Fire and Knowledge: Fiction and Essays

Peter Nadas, Author, Imre Goldstein, Translator , trans. from the Hungarian by Imre Goldstein. Farrar, Straus & Giroux $26 (391p) ISBN 978-0-374-29964-4

Hungarian author Nádas is the kind of writer who manages to be wry without being funny—the graveyards of Europe's recent past are too fresh for that. His trenchant works fit comfortably into a continental literary tradition of high seriousness that encompasses writers as disparate as W.G. Sebald, Thomas Bernhard and Imre Kertész. A palpable literary hero in Germany, Nádas has produced novels of Proustian theme if not length (A Book of Memories ). This volume collects shorter pieces from 1962 to 2000. Essays and stories in one volume can strike Americans as an uneasy fit, but Nádas's essays are so distinctively associative that they have the force of stories. Judging from these short works, a childhood in Stalinist Budapest left Nádas with a healthy respect for the secret, the unspoken. In the title essay, a multiple arson (someone “set fire to the four corners of Hungary”) leads an impromptu outbreak of candor on the television—in a police state, a decidedly attention-getting act. In the story “Liar, Cheater,” the consequences of a childhood lie become increasingly inscrutable. Bracing and subtle, this thought-provoking volume has a rightful place on the shelf of any serious lover of literature. (Aug.)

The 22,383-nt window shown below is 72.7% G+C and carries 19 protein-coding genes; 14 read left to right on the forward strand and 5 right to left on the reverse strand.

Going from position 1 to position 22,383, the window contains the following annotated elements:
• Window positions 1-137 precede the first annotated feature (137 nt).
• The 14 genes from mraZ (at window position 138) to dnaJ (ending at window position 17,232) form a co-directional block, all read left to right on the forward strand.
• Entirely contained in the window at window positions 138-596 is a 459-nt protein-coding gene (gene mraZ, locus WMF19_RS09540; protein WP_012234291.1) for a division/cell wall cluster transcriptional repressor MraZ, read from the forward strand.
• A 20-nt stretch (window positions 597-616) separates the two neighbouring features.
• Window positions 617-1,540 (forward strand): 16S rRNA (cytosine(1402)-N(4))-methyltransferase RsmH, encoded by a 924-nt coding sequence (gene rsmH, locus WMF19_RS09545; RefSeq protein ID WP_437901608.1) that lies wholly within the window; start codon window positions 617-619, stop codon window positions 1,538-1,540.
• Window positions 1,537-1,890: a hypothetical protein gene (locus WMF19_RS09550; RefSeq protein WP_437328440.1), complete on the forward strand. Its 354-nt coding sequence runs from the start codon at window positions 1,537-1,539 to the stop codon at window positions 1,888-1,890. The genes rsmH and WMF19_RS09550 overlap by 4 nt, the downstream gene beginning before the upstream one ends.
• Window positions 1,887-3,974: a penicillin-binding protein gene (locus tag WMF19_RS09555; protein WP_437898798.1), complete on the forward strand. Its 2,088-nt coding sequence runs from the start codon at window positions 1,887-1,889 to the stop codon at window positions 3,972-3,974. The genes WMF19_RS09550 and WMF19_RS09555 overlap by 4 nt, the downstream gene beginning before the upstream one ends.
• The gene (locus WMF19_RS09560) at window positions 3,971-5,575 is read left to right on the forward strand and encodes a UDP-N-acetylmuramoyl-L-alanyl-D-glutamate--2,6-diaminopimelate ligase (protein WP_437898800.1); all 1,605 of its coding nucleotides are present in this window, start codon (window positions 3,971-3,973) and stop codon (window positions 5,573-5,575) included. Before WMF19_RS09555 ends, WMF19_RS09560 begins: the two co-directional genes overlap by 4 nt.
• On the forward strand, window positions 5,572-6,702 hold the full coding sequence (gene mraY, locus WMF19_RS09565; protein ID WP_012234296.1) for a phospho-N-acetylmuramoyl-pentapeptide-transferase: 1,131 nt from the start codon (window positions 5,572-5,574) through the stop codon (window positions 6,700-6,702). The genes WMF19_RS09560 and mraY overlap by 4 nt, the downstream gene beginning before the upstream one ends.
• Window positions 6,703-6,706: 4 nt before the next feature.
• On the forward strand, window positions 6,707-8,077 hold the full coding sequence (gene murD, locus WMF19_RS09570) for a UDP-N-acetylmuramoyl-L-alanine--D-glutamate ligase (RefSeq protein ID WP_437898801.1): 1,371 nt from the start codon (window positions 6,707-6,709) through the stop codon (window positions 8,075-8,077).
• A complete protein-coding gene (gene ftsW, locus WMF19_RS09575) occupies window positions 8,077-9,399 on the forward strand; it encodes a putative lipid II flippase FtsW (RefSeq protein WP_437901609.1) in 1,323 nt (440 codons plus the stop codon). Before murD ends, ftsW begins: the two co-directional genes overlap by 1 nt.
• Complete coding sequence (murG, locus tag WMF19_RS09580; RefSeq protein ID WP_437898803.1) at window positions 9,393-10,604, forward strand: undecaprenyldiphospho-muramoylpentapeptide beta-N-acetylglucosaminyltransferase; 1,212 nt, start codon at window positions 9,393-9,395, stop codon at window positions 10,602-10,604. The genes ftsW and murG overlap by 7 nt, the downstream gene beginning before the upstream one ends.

Reviewed on: 05/28/2007
Release date: 07/01/2007
Genre: Nonfiction
Paperback - 391 pages - 978-0-312-42751-1
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